Contract language could determine Meyer's future

Bill Rabinowitz,Jennifer Smola
Ohio State coach Urban Meyer speaks during a news conference at the Woody Hayes Athletic Center on Nov. 27, 2017. [Kyle Robertson/ Dispatch]

On March 27, Urban Meyer signed a two-year contract extension that increased his salary by $1.2 million to $7.6 million per year.

Included in that contract addendum was a little-noted clause specifying his responsibilities regarding possible violations of Title IX or related university policies. Whether Meyer was in breach of those responsibilities will be a key factor in whether he coaches at Ohio State again.

The section in his amended contract states that Meyer must report to Title IX coordinator (Kellie Brennan) or deputy Title IX coordinator for athletics (Janine Oman) of “any known violations of Ohio State’s Sexual Misconduct Policy.”

That would include “sexual harassment, sexual assault, sexual exploitation, intimate violence and stalking” involving any student, faculty or staff or that is in connection with a university sponsored activity or event.” According to the contract, a “known violation” means one that the coach is aware of or has “reasonable cause to believe is taking place or may have taken place.”

Last week at Ohio State’s Big Ten media day in Chicago, Meyer said he did not know anything about accusations of domestic abuse against former wide receivers coach Zach Smith in 2015 by his now ex-wife, Courtney.

On Wednesday, Courtney Smith told that she had texted Meyer’s wife, Shelley, repeatedly about the abuse and believed that Urban Meyer knew about it, though she said she couldn’t be sure. Several hours later, Ohio State placed its football coach on paid administrative leave pending an investigation.

>> Read more: Urban Meyer and Ohio State: What we know so far

On Thursday, Ohio State’s board of trustees announced a six-person special independent working group to investigate Urban Meyer. The committee includes current trustees Alex Fischer, Janet Porter and Alex Shumate. They will be joined by former Ohio House Speaker Jo Ann Davidson, former acting U.S. Deputy Attorney General Craig Morford and Carter Stewart, former U.S. Attorney for the Southern District of Ohio.

Though the language in Meyer’s contract regarding Title IX issues are clear, whether they are applicable in his current circumstance is murkier.

Broadly, Title IX prohibits discrimination based on gender in educational programs. It has historically helped ensure that women have equal opportunity in college sports, but more recently, has played a large role in efforts to curb sexual misconduct on college campuses.

The law protects students and employees within a university who may have been subjected to sex-based discrimination or harassment, but it’s unclear whether its protections would extend to a partner of a university employee, such as Courtney Smith.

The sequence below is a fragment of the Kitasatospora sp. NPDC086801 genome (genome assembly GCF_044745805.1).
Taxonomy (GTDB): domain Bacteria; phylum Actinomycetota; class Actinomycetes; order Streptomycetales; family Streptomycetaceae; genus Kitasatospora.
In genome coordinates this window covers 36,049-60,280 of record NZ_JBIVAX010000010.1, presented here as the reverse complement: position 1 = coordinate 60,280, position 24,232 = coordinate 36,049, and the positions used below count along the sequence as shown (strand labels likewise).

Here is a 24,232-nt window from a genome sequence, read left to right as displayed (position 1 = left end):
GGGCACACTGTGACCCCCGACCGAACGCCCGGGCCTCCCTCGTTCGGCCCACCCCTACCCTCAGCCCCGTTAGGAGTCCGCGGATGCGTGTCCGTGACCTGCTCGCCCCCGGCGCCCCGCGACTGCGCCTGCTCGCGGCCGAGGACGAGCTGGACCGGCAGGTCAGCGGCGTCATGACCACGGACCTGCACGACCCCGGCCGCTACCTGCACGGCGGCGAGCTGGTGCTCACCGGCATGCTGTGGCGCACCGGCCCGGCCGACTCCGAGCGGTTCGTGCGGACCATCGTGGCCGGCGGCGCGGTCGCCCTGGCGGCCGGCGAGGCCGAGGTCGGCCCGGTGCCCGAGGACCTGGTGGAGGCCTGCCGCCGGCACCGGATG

“If any responsible employee, as that role is defined under Title IX, knows of intimate partner violence or other forms of sex or gender-based discrimination occurring within a federally-funded educational program, that employee would be obligated to promptly notify the school’s Title IX coordinator of what they know,” Brett Sokolow, president of the Association of Title IX Administrators, said in an emailed statement, speaking about Title IX generally and not specifically Ohio State.

"This is a tough case," said Alyssa Peterson, policy and advocacy coordinator at Know Your IX, an advocacy group aimed and ending sexual and dating violence in schools. "Title IX looks at the civil rights of students and it doesn’t cover people who are affiliated to employees."

But Peterson added that Smith "could have also been a danger to someone in the (football) program."

"If that’s true, the university then has a responsibility to correct the hostile environment," she said.

Ohio State officials would not comment Thursday on potential Title IX violations. Brennan said only that "we’ll continue to investigate the allegations that have come in."

Ohio State’s sexual misconduct policy states that all university employees have a duty to report sexual misconduct. However, the policy also states that it applies only to alleged sexual misconduct that takes place on university property or university-sponsored events. The policy might apply to alleged sexual misconduct off campus, if the Title IX coordinator determines the misconduct could “reasonably create a hostile environment.”

Ohio State is currently undergoing a university-wide review of its Title IX policies after an evaluation found its campus sexual assault center failed to properly report sexual assaults.



Listen to the BuckeyeXtra Football podcast: